Manhattan Theatre Club’s New York premiere of King James, playing a limited Off-Broadway engagement at New York City Center, follows the path of an unexpected friendship between Matt and Shawn, two devoted fans of the Cleveland Cavaliers and their superstar player LeBron James, known by the eponymous nickname for his total command of the court. Written by Rajiv Joseph (a 2010 Pulitzer Prize finalist for his play Bengal Tiger at the Baghdad Zoo) and directed by Tony Award winner Kenny Leon, the intimate two-hander is funny and heartwarming, the performances are natural and believable, and the characters are consummately human and likable, as they go from first meeting to growing connection, separation and tension to reconciliation and awareness of their unbreakable bond over the course of twelve years, from ages 21-33.
Set in Cleveland Heights, Ohio, the story is presented in four quarters, with a halftime intermission (following the format of the game they both love), in scenes that correspond to four of the most significant years of James’ basketball career with the Cavaliers: his first season with Cleveland in 2004, when he won the NBA Rookie of the Year Award; his decision to leave the team as a free agent and sign with the Miami Heat in 2010; opting out of his contract with the Heat to return to the Cavs in 2014; and leading Cleveland to its first NBA championship in 2016. In Joseph’s script, the journey of the men’s platonic relationship parallels those major events in the sport that brought them together and ultimately keeps the two loners – one white, one Black – connected.
There’s a lot of impassioned talk about basketball, the teams, and players, and negotiating the price of the pair of season tickets Matt is selling and Shawn wants to buy – the reason for his initial visit to Matt’s wine bar. Through their conversations – at first awkward, then progressively easy and comfortable – they (and we) find out their backstories, their financial circumstances, and their decision to share the tickets and go to the games together, since neither had anyone else to invite.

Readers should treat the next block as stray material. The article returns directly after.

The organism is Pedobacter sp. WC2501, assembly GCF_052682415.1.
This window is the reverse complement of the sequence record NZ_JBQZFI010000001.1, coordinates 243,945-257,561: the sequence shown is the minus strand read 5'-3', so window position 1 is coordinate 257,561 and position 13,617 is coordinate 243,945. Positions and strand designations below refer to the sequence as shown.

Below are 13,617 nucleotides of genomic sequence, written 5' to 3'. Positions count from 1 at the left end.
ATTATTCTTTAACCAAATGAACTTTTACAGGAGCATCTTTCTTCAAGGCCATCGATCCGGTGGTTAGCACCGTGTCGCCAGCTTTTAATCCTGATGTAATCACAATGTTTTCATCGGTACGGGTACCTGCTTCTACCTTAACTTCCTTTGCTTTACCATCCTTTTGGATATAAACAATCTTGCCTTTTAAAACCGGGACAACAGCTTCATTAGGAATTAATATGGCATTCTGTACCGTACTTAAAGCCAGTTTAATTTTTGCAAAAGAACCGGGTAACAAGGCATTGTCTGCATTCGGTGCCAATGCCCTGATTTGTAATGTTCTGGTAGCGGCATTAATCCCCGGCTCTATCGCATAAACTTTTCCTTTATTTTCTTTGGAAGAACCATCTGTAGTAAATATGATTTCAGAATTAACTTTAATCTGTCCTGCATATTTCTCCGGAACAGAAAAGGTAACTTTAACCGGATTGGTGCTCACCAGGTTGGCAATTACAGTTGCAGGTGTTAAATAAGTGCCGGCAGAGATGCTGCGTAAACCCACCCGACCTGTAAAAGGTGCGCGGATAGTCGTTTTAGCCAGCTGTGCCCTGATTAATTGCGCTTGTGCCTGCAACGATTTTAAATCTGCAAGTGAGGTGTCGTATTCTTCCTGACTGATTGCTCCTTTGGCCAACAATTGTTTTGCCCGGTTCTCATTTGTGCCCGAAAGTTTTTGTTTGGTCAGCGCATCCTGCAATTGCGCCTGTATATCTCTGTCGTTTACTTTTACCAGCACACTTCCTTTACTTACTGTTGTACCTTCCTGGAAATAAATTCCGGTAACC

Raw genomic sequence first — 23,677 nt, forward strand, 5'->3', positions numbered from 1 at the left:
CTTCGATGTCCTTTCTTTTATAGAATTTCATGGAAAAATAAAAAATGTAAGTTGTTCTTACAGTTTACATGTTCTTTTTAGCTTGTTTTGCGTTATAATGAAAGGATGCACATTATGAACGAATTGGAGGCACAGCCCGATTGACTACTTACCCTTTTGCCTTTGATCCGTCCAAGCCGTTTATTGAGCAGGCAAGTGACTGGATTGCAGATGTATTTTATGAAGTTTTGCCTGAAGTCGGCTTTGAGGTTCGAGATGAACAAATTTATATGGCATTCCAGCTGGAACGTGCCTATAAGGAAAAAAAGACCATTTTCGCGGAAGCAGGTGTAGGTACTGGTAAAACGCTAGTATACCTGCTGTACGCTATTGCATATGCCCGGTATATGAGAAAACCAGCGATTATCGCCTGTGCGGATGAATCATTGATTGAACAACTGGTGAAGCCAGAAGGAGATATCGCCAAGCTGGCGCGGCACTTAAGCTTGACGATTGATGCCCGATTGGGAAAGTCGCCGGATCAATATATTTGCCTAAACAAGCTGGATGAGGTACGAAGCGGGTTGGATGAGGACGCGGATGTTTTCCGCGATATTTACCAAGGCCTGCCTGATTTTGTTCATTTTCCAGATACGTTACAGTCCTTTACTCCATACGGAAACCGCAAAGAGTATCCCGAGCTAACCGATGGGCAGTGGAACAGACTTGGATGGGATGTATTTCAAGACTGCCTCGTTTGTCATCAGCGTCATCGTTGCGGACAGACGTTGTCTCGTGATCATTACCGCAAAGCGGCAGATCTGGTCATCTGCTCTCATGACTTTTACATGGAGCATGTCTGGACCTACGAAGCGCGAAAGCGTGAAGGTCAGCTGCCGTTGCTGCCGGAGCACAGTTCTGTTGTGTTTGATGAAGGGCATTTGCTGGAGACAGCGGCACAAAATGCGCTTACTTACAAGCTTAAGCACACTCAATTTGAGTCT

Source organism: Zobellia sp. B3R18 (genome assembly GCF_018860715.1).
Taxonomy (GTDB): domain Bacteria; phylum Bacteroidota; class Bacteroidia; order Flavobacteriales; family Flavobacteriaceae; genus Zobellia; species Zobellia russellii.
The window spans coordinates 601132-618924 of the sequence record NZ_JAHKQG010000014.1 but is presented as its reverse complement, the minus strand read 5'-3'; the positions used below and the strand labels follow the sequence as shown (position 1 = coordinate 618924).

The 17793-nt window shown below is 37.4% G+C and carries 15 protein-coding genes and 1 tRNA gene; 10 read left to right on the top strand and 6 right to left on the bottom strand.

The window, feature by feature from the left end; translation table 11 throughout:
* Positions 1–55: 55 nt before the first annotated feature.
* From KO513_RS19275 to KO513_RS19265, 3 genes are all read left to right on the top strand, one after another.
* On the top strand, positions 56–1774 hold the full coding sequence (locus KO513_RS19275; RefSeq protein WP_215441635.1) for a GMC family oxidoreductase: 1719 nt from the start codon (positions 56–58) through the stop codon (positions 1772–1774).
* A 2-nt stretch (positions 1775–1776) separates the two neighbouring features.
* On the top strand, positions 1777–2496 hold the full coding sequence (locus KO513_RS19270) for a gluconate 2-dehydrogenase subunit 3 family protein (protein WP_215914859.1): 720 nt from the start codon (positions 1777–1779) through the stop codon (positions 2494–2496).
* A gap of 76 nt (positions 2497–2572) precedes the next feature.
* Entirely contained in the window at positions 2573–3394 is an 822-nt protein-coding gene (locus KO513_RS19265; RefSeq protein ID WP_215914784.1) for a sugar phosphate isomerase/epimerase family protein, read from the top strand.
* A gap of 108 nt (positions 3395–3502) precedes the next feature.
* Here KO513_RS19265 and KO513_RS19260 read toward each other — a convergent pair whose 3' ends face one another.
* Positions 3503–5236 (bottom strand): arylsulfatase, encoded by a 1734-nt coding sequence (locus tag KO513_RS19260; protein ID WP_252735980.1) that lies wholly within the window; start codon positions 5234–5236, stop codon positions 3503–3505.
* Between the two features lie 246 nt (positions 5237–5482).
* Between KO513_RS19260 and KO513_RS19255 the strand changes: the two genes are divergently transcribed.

They also disclose their dreams for the future, which would eventually cause Shawn (who delayed telling his friend) to move to NYC for graduate school, then to LA for his job as a screenwriter, leaving Matt to work at Armand’s, his parents’ upholstery, used furniture, and collectibles shop (which he never wanted to do), after his business ventures fail. But through their reversal of fortunes, they help each other, Shawn becomes increasingly close to Matt’s parents, they continue to express their deep-rooted feelings about the home team, and even reveal their own insecurities, until twinges of jealousy, disagreements about James, and a racially insensitive (or misconstrued) comment cause tension between them and threaten to end their years of camaraderie.
The perfectly paired stellar cast of Glenn Davis as Shawn and Chris Perfetti as Matt deliver all the laughs, the common excitement about their favorite sport and player, and the real emotions that come to the surface in this insightful, engaging, and moving study of male bonding. Their portrayals of the distinctive personalities shift, as they manifest the men’s influence on one another (e.g., Shawn, who didn’t drink, now shares wine with Matt; Matt, who knew nothing about texting until Shawn explained it to him and showed him all the messages he had, is now attached to his cell phone), bring psychological understanding and empathy to their roles, and keep us rooting for their connection to be strong enough to outshoot and outscore any discord.
To help set the mood, the engaging DJ Khloe Janel provides pre-show and halftime music, including an extended contemporary version of the national anthem, with a stadium crowd cheering in the background (sound by Michael Bodeen & Rob Milburn), moves to the beat, and directly connects with the audience. Todd Rosenthal’s scenic design takes us from Matt’s upscale wine bar to the clutter, then liquidation, of Armand’s via a rotating stage, enhanced with lighting and blackouts by Lee Fiskness, and costumes by Samantha C. Jones denote the changing economic status, occupations, and fandom of the characters.
You don’t have to be a follower of basketball, the Cavaliers, or LeBron James to be caught up in the energy, humor, and meaning of King James. Anyone who’s ever had a close friend with a shared passion can relate to the heart and humanity of this affecting story and the ability of sports, music, and theater to bring people together.
Running Time: Approximately two hours, including an intermission.
King James plays through Sunday, June 18, 2023, at the Manhattan Theatre Club, performing at New York City Center, Stage I, 131 West 55th Street, NYC. For tickets (starting at $79, including fees), call (212) 581-1212, or go online. Masks are required for Tuesday evenings and Sunday matinees; at all other performances, masks are optional but strongly encouraged.